SO MUCH of this article is based on the author's personal experience. My experience is the opposite. My husband and I were raised in public school and are products of the cultural failings of the dating system of the 70s and 80s. We were burned; yet God in His grace brought us together and we have been married 30 years. We now have five children, and the biblical courtship model has been very helpful to us in raising them.

We also started a Christian ministry offering families opportunities to mix and mingle with other like-minded families so our young people would be exposed to a healthy community of prospective future marriage partners.  We did not isolate our children from their peers, but we did set up an atmosphere of selectivity which allowed for a good-quality peer environment with a parental presence. This article woefully ignores the social environment that should be provided for by families in their home.

I'm sorry to hear of so many fathers being rude to those suitors. That should not be. Fathers should allow these potential-suitor young men to come hang out with the family in low-pressure situations (dinner, coffee, music-making, games, etc.) where siblings of all ages are allowed into the circle of fellowship. These young men ought to be allowed the same polite company as anyone else. They are younger brothers and disciples for the fathers in the long haul, regardless of their future marriage potential with their daughters. But alas, this again has not been our practice, nor have we observed others acting in this way. (Except perhaps in one case :P.)

Any system has its flaws because mankind is flawed. We have married off our three eldest children and our fourth is now in a courtship. We have made mistakes with each courtship, learned from our mistakes, and honed our skills with each one. We have acted on a case-by-case basis, keeping in mind the age of the children. An 18yo daughter is treated slightly differently from a 21yo daughter. An 18yo suitor likewise would be treated differently than a 24yo. We take them where they are and go from there, allowing various levels of autonomy based on their readiness and spiritual condition. I still think this is a more biblical model than dating, however way you define it.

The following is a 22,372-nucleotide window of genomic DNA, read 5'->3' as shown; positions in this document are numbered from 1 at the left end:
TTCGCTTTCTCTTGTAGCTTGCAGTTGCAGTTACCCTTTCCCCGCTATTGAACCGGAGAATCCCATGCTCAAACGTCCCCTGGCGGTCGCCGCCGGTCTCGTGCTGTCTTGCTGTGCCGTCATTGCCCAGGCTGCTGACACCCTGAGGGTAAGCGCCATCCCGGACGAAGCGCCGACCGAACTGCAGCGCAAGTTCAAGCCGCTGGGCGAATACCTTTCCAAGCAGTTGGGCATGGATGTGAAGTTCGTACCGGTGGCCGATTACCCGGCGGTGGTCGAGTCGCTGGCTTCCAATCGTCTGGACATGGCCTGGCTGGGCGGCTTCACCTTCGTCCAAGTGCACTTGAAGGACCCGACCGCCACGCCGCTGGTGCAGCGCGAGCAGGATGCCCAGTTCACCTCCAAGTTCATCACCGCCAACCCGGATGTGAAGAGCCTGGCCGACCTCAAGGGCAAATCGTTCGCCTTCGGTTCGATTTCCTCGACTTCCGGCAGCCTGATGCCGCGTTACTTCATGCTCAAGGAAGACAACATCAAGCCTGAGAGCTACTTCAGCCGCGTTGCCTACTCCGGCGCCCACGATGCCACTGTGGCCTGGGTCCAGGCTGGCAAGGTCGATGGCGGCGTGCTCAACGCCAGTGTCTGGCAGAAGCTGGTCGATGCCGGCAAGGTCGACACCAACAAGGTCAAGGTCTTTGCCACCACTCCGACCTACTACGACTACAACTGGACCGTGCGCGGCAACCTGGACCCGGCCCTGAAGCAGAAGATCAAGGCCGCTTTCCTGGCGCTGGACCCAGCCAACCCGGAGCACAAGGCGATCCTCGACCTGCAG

My parents dated in the 40s and married in 1950. They did not have this no-exclusivity rule imposed on them, so it was not universal in those days, at this article seems to suggest.  My mother did not listen to her mother's warnings, and her father said nothing in criticism until after the marriage, which by then was too late. My parents' marriage was dysfunctional from the beginning until my father's death two years ago.

If you build your case and doctrine on personal experience alone, you won't be able to stand very long on such a sandy foundation. Courtship is not fundamentally flawed, it is biblical. The devil is in the details. Yes, some folks can go overboard with the principles and be unbalanced. That does not mean one should throw out the baby with the bathwater. I'm glad the suitors who came to ask permission to court our daughters did not take offense at the father's involvement. The key is the attitude and behavior of the father, who in every case is human. Cut the father some slack. He's still trying to figure this out too.

This article is disrespectful and presumptuous regarding the father's motives--an attitude you will NOT find supported by scripture!